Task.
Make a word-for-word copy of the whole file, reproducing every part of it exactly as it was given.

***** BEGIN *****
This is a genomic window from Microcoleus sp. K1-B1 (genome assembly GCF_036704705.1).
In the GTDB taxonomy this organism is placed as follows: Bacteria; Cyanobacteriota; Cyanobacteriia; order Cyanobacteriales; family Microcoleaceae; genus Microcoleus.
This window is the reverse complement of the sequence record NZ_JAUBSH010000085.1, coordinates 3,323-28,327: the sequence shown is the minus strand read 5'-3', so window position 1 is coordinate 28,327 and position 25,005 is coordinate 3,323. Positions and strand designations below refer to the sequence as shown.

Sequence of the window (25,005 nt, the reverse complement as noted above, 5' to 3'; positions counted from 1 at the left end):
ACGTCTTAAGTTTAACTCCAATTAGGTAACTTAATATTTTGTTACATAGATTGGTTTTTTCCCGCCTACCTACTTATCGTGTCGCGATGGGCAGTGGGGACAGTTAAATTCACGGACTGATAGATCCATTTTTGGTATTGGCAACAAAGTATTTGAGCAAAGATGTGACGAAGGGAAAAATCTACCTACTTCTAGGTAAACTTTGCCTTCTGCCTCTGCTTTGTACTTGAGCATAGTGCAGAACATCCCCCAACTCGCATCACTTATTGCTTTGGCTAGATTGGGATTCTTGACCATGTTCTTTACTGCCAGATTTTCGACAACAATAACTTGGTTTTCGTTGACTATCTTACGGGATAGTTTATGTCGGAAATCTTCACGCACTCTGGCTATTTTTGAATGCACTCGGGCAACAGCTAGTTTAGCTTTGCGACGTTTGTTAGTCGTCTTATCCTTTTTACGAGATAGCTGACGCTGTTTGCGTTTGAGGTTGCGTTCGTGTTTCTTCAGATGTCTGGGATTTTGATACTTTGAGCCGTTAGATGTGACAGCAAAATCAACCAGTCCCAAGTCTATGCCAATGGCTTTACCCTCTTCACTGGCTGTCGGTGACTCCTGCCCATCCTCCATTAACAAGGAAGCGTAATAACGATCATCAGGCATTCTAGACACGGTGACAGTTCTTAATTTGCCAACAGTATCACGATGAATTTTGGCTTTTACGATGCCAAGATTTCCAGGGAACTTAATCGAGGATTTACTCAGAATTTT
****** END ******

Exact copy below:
This is a genomic window from Microcoleus sp. K1-B1 (genome assembly GCF_036704705.1).
In the GTDB taxonomy this organism is placed as follows: Bacteria; Cyanobacteriota; Cyanobacteriia; order Cyanobacteriales; family Microcoleaceae; genus Microcoleus.
This window is the reverse complement of the sequence record NZ_JAUBSH010000085.1, coordinates 3,323-28,327: the sequence shown is the minus strand read 5'-3', so window position 1 is coordinate 28,327 and position 25,005 is coordinate 3,323. Positions and strand designations below refer to the sequence as shown.

Sequence of the window (25,005 nt, the reverse complement as noted above, 5' to 3'; positions counted from 1 at the left end):
ACGTCTTAAGTTTAACTCCAATTAGGTAACTTAATATTTTGTTACATAGATTGGTTTTTTCCCGCCTACCTACTTATCGTGTCGCGATGGGCAGTGGGGACAGTTAAATTCACGGACTGATAGATCCATTTTTGGTATTGGCAACAAAGTATTTGAGCAAAGATGTGACGAAGGGAAAAATCTACCTACTTCTAGGTAAACTTTGCCTTCTGCCTCTGCTTTGTACTTGAGCATAGTGCAGAACATCCCCCAACTCGCATCACTTATTGCTTTGGCTAGATTGGGATTCTTGACCATGTTCTTTACTGCCAGATTTTCGACAACAATAACTTGGTTTTCGTTGACTATCTTACGGGATAGTTTATGTCGGAAATCTTCACGCACTCTGGCTATTTTTGAATGCACTCGGGCAACAGCTAGTTTAGCTTTGCGACGTTTGTTAGTCGTCTTATCCTTTTTACGAGATAGCTGACGCTGTTTGCGTTTGAGGTTGCGTTCGTGTTTCTTCAGATGTCTGGGATTTTGATACTTTGAGCCGTTAGATGTGACAGCAAAATCAACCAGTCCCAAGTCTATGCCAATGGCTTTACCCTCTTCACTGGCTGTCGGTGACTCCTGCCCATCCTCCATTAACAAGGAAGCGTAATAACGATCATCAGGCATTCTAGACACGGTGACAGTTCTTAATTTGCCAACAGTATCACGATGAATTTTGGCTTTTACGATGCCAAGATTTCCAGGGAACTTAATCGAGGATTTACTCAGAATTTT